The bonding between the two multilayered structure includes any conventional bonding method which includes semiconductor-to-insulator bonding. For example, bonding of the above described two multilayered structures can be achieved in the present invention by first bringing the two structures into intimate contact with other; and optionally applying an external force to the contacted structures. The two multilayered structures can be optionally annealed after contacting under conditions that are capable of increasing the bonding energy between the two structures. The annealing step may be performed in the presence or absence of an external force. Bonding is achieved typically during the initial contact step at nominal room temperature. By nominal room temperature, it is meant a temperature from about 15° C. to about 40° C., with a temperature of about 25° C. being more preferred. Although bonding is typically performed at these temperatures, other temperatures above nominal are also contemplated herein.
After bonding, the bonded structure 24 can be further annealed to enhance the bonding strength and improve the interface property. The further annealing temperature is typically carried out at a temperature from about 900° to about 1300° C., with an annealing temperature from about 1000° to about 1100° being more typical. Annealing is performed within the aforementioned temperature ranges for various time periods that may range from about 1 hour to about 24 hours. The annealing ambient can be O2, N2, Ar, or a low vacuum, with or without external adhesive forces. Mixtures of the aforementioned annealing ambients with or without an inert gas, are also contemplated herein. Although high-temperature annealing (as described above) is often used, it is also possible to use a low temperature anneal (less than 900° C.) which can also achieve good mechanical and electrical properties.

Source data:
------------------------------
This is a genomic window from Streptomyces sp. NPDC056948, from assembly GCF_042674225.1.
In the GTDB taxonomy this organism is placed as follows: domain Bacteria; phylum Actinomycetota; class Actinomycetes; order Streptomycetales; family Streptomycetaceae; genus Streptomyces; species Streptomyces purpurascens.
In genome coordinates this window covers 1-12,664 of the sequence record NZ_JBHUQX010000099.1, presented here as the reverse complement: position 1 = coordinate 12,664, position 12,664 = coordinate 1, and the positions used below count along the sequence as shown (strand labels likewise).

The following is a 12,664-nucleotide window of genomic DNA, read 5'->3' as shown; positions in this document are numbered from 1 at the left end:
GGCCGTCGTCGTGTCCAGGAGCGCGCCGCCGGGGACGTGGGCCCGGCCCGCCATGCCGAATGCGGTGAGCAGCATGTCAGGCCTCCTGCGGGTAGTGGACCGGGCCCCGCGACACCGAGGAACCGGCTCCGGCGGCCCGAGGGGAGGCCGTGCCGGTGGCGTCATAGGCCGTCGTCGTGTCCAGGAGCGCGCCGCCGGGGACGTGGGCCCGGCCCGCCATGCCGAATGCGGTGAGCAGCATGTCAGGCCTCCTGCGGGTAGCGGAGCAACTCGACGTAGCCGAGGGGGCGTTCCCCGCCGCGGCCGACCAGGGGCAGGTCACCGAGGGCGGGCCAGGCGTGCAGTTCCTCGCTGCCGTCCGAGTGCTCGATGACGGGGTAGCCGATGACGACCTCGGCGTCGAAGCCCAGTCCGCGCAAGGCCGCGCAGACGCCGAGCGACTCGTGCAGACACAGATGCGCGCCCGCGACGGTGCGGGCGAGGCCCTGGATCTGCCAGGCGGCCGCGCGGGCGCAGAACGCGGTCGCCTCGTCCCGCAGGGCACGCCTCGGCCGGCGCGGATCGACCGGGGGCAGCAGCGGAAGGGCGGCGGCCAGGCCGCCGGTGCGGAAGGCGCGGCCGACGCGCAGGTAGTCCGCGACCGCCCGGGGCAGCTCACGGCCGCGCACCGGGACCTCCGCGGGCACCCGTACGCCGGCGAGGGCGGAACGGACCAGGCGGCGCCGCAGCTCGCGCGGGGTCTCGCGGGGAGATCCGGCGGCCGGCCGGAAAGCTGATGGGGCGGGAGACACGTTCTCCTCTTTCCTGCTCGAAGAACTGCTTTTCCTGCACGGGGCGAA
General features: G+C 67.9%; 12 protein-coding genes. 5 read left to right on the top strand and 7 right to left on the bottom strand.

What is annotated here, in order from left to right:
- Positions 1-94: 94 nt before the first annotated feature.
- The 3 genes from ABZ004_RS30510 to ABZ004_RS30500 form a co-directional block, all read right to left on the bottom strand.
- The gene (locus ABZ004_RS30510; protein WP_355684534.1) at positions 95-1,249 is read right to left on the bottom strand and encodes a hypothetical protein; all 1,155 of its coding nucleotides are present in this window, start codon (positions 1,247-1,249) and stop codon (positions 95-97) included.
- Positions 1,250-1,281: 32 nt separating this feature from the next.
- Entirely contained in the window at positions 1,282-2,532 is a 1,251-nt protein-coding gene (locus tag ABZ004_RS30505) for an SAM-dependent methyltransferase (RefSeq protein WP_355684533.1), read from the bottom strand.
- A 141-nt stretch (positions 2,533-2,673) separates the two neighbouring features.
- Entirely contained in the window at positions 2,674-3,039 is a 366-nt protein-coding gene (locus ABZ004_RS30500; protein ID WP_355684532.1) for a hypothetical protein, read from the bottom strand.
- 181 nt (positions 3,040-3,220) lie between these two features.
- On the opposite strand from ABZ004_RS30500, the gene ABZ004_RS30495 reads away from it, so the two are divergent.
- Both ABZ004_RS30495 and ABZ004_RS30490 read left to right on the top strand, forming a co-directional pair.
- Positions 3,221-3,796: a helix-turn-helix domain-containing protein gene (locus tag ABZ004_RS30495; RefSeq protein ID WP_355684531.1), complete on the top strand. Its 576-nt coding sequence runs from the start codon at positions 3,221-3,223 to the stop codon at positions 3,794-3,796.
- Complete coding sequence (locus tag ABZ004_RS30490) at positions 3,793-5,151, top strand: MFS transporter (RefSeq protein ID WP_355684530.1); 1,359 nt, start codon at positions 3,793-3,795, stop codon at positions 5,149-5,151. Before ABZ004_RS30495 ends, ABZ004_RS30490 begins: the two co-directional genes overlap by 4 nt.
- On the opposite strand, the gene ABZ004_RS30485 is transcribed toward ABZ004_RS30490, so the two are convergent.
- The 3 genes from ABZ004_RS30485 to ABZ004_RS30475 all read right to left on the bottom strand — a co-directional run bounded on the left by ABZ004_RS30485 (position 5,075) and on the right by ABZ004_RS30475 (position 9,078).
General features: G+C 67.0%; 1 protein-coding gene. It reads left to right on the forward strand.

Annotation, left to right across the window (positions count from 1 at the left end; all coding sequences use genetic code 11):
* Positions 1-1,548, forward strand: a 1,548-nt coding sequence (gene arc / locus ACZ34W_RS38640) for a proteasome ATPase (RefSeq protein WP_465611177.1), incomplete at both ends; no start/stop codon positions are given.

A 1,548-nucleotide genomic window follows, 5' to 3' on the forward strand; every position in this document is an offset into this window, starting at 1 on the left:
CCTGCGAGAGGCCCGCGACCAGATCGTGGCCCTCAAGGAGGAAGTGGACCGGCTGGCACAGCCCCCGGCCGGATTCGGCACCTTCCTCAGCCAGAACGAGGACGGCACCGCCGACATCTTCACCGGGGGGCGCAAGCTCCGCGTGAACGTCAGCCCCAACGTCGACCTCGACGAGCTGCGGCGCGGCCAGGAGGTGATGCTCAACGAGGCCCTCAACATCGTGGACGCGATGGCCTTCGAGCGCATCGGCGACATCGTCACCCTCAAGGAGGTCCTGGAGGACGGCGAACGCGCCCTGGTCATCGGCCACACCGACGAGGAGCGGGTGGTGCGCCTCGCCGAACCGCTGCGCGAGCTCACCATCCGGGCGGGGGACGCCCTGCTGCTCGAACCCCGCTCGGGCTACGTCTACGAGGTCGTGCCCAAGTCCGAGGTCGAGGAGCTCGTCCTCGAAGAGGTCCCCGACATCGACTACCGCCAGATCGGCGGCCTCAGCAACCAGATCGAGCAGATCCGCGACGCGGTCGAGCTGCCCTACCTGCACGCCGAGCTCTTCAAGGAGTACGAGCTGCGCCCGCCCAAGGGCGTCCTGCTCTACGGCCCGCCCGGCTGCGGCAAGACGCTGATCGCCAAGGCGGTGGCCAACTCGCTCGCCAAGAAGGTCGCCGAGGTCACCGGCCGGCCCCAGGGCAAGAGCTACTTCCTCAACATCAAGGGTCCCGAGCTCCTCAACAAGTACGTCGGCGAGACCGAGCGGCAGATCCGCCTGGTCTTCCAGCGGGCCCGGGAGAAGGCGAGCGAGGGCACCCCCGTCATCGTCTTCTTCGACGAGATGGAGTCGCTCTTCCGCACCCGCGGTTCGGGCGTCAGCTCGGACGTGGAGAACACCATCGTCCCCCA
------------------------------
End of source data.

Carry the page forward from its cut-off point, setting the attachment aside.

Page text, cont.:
After forming the bonded structure shown in FIG. 1B, the relaxed SiGe layer 12 is removed from the structure to expose either the underlying strained Si layer 14, if present, or the tensile-strained SiGe alloy layer 16, if the strained Si layer 14 is not present. FIG. 1C depicts a structure in which the strained Si layer 14 is exposed after removal of the relaxed SiGe alloy layer 12.